There was no wall-to-wall NFL draft coverage in 1981, no live Twitter updates. No wisecracks about Mel Kiper Jr.'s hair.
“I can remember not being called until the next day,” Stump Mitchell recalled this week.
The Citadel's greatest football player was one of the best value picks in NFL draft history, a St. Louis Cardinals ninth-round choice worth 42 NFL touchdowns.
No team will get more player for less risk today.
Mitchell, 54, knows both sides of a draft that has fewer rounds than in 1981, and fewer 5-9, 188-pound running backs.
As a Citadel cadet, the St. Mary's, Ga., native waited for the phone to ring.
As an Arizona Cardinals running backs coach, he will sit in the “war room” this afternoon hoping a favorite running back prospect ends up with a flight to Phoenix.
“After being the number two rusher in college behind (South Carolina's) George Rogers, of course I was hoping to go a lot higher than a round that doesn't even exist now, which is the ninth round,” said Mitchell, still The Citadel's career rushing leader with 4,062 yards. “I was going to class and when I got a free opportunity, I was back in my room anticipating a call that never came. Then, the next day when it came, I can remember telling (Cardinals Director of Pro Personnel) Larry Wilson, 'I am going to make your damn ball club.' I was a little upset, frustrated, to say the least. But it all turned out well.”
George Rogers and L.T.
The 1981 draft opened with the New Orleans Saints selecting Rogers, the Heisman Trophy winner, as the first overall pick. Then the New York Giants took Lawrence Taylor from North Carolina. A few picks later, the San Francisco 49ers tabbed Ronnie Lott.
But Mitchell had a better NFL career than more than half of the 1981 first-round picks. Extra versatile, he still holds the Cardinals record for all-purpose yards, amassing 11,988 as a running back, wide receiver, punt returner and kick returner from 1981-1989.
He threw a touchdown pass in 1986.
These days, Mitchell likes working with rookie running backs and sharing pointers like those he received in St. Louis upon showing up in the “Show Me” State.
“It is awesome giving these guys a chance to correct some of the things they have done wrong in the past,” Mitchell said. “I can remember Ottis Anderson being the (Cardinals) starting running back and one of the first things he told me when I was coming in was 'Hey, you are trying to go real fast, you need to have patience. You can be a heck of runner and I see you have talent.' It was awesome. Ottis was the starting running back and I was the ninth-round draft pick coming in trying to make the team and he was coaching me up. It was great.”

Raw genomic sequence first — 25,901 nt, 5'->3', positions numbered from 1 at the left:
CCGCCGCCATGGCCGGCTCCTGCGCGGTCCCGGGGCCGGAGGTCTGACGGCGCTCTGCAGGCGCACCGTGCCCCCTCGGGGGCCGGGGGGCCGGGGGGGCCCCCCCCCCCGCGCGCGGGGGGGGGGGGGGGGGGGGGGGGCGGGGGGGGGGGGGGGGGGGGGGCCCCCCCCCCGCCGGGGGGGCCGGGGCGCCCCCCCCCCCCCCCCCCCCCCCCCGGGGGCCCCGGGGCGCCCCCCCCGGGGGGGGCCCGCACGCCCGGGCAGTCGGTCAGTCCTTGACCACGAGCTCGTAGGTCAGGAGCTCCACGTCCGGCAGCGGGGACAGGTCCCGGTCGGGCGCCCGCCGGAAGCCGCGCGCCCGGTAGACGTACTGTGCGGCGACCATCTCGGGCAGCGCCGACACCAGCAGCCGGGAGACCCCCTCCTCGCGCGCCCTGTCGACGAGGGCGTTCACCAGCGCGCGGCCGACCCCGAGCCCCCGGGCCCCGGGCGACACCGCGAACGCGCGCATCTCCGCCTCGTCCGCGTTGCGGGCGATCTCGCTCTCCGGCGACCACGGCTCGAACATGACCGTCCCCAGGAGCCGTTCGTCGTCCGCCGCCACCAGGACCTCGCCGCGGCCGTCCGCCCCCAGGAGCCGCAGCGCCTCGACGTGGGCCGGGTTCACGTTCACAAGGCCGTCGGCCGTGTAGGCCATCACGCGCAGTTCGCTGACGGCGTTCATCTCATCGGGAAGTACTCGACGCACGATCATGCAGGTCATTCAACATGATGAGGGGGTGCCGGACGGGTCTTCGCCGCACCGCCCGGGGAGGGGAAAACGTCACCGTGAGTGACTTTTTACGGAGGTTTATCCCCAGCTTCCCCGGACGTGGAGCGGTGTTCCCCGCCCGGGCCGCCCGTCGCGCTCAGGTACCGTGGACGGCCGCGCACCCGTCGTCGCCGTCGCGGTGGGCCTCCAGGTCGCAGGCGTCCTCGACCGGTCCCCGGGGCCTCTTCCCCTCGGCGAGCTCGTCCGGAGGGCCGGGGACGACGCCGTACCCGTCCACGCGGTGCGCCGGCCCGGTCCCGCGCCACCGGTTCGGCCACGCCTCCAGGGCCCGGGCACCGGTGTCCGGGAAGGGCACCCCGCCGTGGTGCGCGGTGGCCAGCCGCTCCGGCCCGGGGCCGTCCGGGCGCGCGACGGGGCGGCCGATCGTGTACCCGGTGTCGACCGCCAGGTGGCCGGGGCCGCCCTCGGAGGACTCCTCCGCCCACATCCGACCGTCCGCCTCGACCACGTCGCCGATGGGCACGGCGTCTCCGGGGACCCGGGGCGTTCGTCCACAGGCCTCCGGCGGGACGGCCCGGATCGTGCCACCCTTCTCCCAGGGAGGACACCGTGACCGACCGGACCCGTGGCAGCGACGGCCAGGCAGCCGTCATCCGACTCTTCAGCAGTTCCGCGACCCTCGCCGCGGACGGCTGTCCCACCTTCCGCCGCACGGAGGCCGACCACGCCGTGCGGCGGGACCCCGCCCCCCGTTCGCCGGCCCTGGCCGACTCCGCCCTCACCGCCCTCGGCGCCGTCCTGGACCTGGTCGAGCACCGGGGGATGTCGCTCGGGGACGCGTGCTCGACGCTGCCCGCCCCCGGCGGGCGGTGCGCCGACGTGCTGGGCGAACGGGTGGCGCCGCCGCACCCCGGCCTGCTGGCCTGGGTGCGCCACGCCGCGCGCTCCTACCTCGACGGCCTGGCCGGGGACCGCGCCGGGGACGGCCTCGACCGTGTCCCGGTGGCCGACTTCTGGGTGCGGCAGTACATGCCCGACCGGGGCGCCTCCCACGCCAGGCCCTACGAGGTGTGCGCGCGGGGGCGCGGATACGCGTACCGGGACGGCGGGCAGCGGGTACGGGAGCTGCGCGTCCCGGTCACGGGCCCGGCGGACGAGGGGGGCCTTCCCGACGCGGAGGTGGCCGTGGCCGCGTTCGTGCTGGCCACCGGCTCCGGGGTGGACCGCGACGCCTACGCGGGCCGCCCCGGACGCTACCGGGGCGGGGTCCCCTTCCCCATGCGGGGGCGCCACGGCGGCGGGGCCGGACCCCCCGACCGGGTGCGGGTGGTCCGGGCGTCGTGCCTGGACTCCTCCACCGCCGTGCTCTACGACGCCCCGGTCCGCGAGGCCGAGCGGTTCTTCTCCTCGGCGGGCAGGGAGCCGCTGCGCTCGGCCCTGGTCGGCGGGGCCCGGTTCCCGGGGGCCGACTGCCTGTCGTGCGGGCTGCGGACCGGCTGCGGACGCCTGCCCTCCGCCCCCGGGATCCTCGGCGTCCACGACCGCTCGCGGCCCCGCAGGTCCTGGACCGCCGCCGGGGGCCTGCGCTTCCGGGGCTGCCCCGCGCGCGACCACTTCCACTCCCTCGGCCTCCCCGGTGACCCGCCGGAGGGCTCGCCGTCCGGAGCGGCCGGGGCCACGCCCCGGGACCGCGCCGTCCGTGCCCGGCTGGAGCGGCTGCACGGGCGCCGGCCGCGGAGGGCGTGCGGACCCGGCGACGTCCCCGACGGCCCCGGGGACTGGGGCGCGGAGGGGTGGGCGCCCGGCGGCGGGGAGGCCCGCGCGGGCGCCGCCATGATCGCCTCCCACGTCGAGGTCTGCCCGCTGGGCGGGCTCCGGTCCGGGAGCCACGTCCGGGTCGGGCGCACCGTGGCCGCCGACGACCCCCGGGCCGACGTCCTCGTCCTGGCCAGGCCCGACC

A lot has happened since then.
Mitchell has been a high school head coach in Arizona and at Morgan State, an NFL assistant coach with the Seattle Seahawks and Washington Redskins and the head coach at Southern University.
The Cardinals struggled in St. Louis, moved to Arizona and kept losing. They reached the Super Bowl during the 2008 season, fired head coach Ken Whisenhunt after last season and hired Bruce Arians, who added Mitchell to his new staff.
Mitchell immediately got busy screening draft-available running backs. The group included South Carolina's popular Marcus Lattimore, who gained 2,677 yards and scored a team-record 41 touchdowns before suffering an infamous knee injury last October against Tennessee.
“I think he can make it in the NFL,” Mitchell said. “It is unfortunate what has happened to him, having two severe knee injuries to end his college career. Hopefully, he will be blessed where he can get in the league and stay healthy and recoup what he didn't get when he gets his second contract.”
In other words, the Stump Mitchell path to NFL success but with less waiting for the phone call.
Follow Gene Sapakoff on Twitter @sapakoff.
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